China is becoming an ever larger part of global trade as the country continues to develop. And who exports the most to them? Japan, of course, and Japan competes directly with Korea, Hong Kong, and Taiwan for that business.
Profits in companies in Korea, Hong Kong, and Taiwan are getting hammered, as those companies have to lower prices to compete with resurgent Japanese firms. While the government of Japan will never publicly admit it, it will not be long until the yen is at 120 and then moving even higher, although the road to enyasu will get bumpier as the yen falls ever more and other countries respond. Japanese monetary policy is almost irrevocably committed to continuing to devalue the yen for a very long time at what will be an ever-increasing rate.
The next chart shows the euro-yen rate over the last 23 years. If the yen moves back to where it was just six years ago, Germany et al. are in deep schnitzel as far as their export trade is concerned.
Go back up to the chart that compares monetary bases. That will help you understand the muted response of the US and the UK to Japan’s moves. We have heard from EU ministers, notably in Germany, who are very vocal in complaining about Japan. The ECB has an inflation mandate that is theoretically limiting them from quantitative easing on the scale of the US, UK, or Japan. I say theoretically because, when Germany joins France in a serious recession that is due in part to “currency tensions” (or at least that is where the finger will be pointed, because gods forbid we blame our own policies), I fully expect those very creative people at the European Central Bank to come up with a “legal” way to join the QE party. And everyone knows that when Draghi decides to stir things up, he does so with style and with a full orchestra in accompaniment. And the Bundesbank will be playing the bass fiddle and drums.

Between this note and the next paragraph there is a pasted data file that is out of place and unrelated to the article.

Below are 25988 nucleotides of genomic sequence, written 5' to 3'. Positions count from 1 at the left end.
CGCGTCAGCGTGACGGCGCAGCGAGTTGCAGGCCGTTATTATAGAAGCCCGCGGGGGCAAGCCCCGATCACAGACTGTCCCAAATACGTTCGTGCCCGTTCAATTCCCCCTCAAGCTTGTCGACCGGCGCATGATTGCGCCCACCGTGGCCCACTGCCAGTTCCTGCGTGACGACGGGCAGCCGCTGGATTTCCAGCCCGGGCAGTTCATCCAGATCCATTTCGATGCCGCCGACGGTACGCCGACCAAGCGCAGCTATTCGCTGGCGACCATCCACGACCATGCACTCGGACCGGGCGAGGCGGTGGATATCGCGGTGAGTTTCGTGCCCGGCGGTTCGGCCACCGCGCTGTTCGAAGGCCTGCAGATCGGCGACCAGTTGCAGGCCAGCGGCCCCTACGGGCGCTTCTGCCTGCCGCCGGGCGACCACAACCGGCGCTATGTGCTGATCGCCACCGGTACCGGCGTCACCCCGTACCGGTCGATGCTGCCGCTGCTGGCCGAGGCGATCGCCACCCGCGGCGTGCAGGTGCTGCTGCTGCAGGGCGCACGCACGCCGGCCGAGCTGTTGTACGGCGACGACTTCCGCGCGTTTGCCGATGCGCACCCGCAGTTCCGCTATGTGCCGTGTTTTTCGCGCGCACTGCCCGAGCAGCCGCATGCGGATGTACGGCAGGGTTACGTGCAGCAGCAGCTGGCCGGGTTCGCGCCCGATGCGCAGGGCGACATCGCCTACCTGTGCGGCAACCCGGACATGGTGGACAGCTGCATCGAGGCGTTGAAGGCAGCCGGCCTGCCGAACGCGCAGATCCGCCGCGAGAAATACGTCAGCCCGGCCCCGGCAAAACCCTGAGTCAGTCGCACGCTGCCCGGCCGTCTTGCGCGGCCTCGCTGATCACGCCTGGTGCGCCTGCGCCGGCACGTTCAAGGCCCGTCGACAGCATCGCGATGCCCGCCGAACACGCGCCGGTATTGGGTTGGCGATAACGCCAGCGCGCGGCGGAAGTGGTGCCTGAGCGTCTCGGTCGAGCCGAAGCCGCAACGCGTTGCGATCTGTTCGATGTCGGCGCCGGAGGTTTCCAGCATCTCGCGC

Let’s Export Our Deflation
The number one export that Japan is offering is its deflation. It is trying to push deflation on every country that competes with it for trade. That is rather the point of an inflation target of 2%. It is just as if the leaders of Japan had got together and said, “We can’t seem to get rid of our deflation. Let’s see if we can export it.” Capital Economics writes this interesting note on that goal:
Is 2% inflation achievable? This doesn’t mean that inflation won’t head towards 2% soon. There were two periods when inflation topped 2% even during the lost decades – when the consumption tax was last raised in 1997 and when the costs of imported oil surged in 2008.